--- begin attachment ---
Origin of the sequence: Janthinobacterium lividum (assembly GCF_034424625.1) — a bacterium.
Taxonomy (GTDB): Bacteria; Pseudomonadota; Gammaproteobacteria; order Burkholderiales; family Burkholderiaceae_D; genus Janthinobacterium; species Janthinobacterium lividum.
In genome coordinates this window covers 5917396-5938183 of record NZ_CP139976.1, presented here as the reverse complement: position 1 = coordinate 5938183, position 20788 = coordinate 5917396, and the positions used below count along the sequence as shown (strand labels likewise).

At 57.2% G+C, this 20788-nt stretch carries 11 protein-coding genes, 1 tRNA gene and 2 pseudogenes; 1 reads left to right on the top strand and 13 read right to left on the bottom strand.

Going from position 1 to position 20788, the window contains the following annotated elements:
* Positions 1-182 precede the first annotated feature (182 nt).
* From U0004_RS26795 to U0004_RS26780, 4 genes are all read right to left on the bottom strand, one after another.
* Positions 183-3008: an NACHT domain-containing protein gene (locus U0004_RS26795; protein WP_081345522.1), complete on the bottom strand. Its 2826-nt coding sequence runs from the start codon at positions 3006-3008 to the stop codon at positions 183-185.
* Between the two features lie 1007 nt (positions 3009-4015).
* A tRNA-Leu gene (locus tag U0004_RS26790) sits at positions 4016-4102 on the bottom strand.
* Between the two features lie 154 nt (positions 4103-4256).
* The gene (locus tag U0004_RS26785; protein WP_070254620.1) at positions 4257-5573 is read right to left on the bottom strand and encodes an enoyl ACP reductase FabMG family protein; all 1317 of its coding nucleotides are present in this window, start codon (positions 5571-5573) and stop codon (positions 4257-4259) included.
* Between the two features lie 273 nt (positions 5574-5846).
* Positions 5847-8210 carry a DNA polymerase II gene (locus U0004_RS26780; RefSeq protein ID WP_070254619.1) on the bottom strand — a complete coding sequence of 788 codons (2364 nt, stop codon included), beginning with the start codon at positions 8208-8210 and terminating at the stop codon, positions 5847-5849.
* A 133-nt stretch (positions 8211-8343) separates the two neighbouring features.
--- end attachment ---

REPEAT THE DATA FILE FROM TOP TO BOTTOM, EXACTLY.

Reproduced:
Origin of the sequence: Janthinobacterium lividum (assembly GCF_034424625.1) — a bacterium.
Taxonomy (GTDB): Bacteria; Pseudomonadota; Gammaproteobacteria; order Burkholderiales; family Burkholderiaceae_D; genus Janthinobacterium; species Janthinobacterium lividum.
In genome coordinates this window covers 5917396-5938183 of record NZ_CP139976.1, presented here as the reverse complement: position 1 = coordinate 5938183, position 20788 = coordinate 5917396, and the positions used below count along the sequence as shown (strand labels likewise).

At 57.2% G+C, this 20788-nt stretch carries 11 protein-coding genes, 1 tRNA gene and 2 pseudogenes; 1 reads left to right on the top strand and 13 read right to left on the bottom strand.

Going from position 1 to position 20788, the window contains the following annotated elements:
* Positions 1-182 precede the first annotated feature (182 nt).
* From U0004_RS26795 to U0004_RS26780, 4 genes are all read right to left on the bottom strand, one after another.
* Positions 183-3008: an NACHT domain-containing protein gene (locus U0004_RS26795; protein WP_081345522.1), complete on the bottom strand. Its 2826-nt coding sequence runs from the start codon at positions 3006-3008 to the stop codon at positions 183-185.
* Between the two features lie 1007 nt (positions 3009-4015).
* A tRNA-Leu gene (locus tag U0004_RS26790) sits at positions 4016-4102 on the bottom strand.
* Between the two features lie 154 nt (positions 4103-4256).
* The gene (locus tag U0004_RS26785; protein WP_070254620.1) at positions 4257-5573 is read right to left on the bottom strand and encodes an enoyl ACP reductase FabMG family protein; all 1317 of its coding nucleotides are present in this window, start codon (positions 5571-5573) and stop codon (positions 4257-4259) included.
* Between the two features lie 273 nt (positions 5574-5846).
* Positions 5847-8210 carry a DNA polymerase II gene (locus U0004_RS26780; RefSeq protein ID WP_070254619.1) on the bottom strand — a complete coding sequence of 788 codons (2364 nt, stop codon included), beginning with the start codon at positions 8208-8210 and terminating at the stop codon, positions 5847-5849.
* A 133-nt stretch (positions 8211-8343) separates the two neighbouring features.